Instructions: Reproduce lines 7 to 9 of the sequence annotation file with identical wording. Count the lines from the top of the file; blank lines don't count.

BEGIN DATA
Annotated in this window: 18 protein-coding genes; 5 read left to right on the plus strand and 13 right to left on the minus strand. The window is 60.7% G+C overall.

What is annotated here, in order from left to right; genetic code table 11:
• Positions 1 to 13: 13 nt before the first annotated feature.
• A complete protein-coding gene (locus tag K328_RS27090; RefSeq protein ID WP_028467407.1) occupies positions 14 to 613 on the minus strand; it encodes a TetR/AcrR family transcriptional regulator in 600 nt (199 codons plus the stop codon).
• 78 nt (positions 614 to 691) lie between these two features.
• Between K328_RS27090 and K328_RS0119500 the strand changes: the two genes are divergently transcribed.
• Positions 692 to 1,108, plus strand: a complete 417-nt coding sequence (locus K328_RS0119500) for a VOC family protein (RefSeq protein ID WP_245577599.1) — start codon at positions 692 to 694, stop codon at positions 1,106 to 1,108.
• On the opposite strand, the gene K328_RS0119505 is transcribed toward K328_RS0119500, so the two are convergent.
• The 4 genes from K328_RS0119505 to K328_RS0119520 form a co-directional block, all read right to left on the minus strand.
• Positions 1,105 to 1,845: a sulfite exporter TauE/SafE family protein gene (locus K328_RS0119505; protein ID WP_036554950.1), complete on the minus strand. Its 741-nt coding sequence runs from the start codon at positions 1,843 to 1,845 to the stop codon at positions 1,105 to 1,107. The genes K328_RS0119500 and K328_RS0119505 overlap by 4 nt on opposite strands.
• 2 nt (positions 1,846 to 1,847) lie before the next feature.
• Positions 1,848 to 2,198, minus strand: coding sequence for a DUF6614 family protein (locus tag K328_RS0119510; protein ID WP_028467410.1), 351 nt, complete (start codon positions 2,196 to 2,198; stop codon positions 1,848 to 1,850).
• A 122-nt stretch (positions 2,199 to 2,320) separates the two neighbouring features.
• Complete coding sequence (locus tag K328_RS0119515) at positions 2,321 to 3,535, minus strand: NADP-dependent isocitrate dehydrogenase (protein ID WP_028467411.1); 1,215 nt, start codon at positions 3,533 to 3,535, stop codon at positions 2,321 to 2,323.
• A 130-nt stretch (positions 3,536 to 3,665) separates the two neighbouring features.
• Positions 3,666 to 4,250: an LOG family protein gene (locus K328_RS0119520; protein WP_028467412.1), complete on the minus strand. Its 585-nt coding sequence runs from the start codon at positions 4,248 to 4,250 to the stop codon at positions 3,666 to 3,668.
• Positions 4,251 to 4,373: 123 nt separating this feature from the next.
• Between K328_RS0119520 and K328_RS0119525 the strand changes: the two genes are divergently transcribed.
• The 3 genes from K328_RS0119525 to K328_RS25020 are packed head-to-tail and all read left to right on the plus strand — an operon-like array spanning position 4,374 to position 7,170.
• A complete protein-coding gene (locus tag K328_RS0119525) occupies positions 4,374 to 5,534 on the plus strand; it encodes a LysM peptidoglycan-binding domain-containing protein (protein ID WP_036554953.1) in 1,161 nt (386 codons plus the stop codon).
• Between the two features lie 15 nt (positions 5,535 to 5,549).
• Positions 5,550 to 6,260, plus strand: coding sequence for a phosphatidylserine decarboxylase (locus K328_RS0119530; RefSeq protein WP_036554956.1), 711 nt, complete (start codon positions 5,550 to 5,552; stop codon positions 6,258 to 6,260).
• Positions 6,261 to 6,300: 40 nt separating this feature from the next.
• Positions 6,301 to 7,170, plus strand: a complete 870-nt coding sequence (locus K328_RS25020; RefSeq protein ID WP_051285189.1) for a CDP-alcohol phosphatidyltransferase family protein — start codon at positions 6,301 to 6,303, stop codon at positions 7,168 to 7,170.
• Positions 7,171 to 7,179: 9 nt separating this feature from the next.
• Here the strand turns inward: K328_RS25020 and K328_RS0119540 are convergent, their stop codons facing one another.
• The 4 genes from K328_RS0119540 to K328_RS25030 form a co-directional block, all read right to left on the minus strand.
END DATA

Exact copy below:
• Positions 692 to 1,108, plus strand: a complete 417-nt coding sequence (locus K328_RS0119500) for a VOC family protein (RefSeq protein ID WP_245577599.1) — start codon at positions 692 to 694, stop codon at positions 1,106 to 1,108.
• On the opposite strand, the gene K328_RS0119505 is transcribed toward K328_RS0119500, so the two are convergent.
• The 4 genes from K328_RS0119505 to K328_RS0119520 form a co-directional block, all read right to left on the minus strand.